The topography of Arkansas varies rather dramatically from northwest to southeast.
The Ozark Plateau stretches across parts of Illinois, Missouri and Oklahoma, and on into Arkansas. This area of low mountains, hills and deep valleys is heavily forested and etched by many small rivers and streams.
South of the Ozarks, the Arkansas River and its namesake valley cut a dramatic path across the state. This valley gives way to the Ouachita Mountains, where Magazine Mountain, the state's highest point is located.
Hot springs are found within the eastern ridges and valleys of the Ouachita Mountains, including the aptly named and world-famous Hot Springs area. In the far north, Mammoth Spring, Arkansas's largest spring and a National Natural Landmark, flows nine million gallons of water hourly that forms a scenic 10-acre lake.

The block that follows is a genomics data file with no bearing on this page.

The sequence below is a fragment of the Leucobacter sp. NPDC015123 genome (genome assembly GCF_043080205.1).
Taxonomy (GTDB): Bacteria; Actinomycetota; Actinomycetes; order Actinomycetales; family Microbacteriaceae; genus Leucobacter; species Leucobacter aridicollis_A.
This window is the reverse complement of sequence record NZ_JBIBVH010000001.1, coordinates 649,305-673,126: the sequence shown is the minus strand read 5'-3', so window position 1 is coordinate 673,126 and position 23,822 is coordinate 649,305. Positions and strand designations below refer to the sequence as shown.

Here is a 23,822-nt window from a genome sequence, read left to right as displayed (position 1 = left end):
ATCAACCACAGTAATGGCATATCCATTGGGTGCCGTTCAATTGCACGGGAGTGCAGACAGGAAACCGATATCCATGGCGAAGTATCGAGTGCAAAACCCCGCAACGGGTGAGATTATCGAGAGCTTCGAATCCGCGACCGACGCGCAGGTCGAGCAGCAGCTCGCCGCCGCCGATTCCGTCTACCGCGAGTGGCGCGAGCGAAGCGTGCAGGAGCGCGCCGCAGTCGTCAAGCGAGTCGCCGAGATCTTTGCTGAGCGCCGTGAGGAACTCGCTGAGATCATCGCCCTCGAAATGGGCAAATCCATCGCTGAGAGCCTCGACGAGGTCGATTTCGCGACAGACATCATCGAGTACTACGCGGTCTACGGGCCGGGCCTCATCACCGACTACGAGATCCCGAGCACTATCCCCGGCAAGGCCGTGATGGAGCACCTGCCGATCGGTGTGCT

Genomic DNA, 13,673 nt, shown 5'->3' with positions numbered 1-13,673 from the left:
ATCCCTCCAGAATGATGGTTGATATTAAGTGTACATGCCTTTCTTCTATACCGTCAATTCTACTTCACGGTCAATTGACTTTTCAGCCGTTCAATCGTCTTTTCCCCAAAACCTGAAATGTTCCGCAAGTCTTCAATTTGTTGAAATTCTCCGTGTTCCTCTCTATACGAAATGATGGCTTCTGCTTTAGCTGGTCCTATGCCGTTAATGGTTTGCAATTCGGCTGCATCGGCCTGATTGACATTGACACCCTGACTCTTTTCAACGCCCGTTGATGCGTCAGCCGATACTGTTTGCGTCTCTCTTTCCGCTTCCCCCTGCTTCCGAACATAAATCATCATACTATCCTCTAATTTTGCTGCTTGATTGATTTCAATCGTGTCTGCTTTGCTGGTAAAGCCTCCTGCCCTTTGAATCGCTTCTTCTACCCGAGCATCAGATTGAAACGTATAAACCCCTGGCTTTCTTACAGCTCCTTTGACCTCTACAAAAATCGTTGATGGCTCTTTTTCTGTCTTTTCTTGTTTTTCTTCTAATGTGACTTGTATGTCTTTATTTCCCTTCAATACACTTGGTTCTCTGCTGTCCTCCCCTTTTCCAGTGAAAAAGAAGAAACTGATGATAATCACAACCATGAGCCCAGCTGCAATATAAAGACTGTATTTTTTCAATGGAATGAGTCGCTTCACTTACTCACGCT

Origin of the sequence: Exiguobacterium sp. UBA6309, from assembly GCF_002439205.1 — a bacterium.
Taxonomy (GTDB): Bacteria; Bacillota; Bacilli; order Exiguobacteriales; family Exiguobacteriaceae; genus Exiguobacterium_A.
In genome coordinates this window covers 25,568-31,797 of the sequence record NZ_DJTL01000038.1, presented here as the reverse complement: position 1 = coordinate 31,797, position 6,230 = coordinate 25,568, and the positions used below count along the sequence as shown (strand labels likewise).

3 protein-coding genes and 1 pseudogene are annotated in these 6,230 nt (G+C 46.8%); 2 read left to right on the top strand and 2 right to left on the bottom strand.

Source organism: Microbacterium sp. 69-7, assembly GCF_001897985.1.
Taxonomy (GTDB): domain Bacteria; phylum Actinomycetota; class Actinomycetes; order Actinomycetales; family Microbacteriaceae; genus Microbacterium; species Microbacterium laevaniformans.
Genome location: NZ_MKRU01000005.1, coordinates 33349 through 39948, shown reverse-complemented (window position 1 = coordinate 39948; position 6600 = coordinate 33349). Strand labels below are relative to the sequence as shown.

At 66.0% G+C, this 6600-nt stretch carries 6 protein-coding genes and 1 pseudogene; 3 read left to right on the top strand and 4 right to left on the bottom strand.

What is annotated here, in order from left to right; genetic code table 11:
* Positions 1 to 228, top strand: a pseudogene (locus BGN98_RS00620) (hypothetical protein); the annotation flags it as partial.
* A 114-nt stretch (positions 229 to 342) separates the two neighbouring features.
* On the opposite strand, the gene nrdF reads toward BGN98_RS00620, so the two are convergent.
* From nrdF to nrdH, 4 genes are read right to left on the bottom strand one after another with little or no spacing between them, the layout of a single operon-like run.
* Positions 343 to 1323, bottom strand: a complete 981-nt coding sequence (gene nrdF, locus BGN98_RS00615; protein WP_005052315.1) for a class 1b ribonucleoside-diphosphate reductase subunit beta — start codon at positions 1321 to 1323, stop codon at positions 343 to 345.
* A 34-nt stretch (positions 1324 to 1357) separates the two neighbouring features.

On the fringes of the Ozarks and Ouachitas, the lowland forests and prairies give way to the almost flat landscape of the Mississippi Delta Region that covers the eastern and far-southern areas of the state.
Arkansas' most important river is the Mississippi; it rises in northwestern Minnesota, then flows south to the Gulf of Mexico, just below the city of New Orleans. It is a significant transportation artery and when combined with its major tributaries (the Missouri and Ohio rivers) it becomes the third largest river system in the world at (2,339 miles) (3,765 km) in length.
Other rivers of note include the Arkansas, Black. Ouachita, Red, St. Francis and White. Significant lakes include Beaver, Bull Shoals, Millwood and Ouachita.
For a detailed look at the topography of Arkansas, view this topographic map.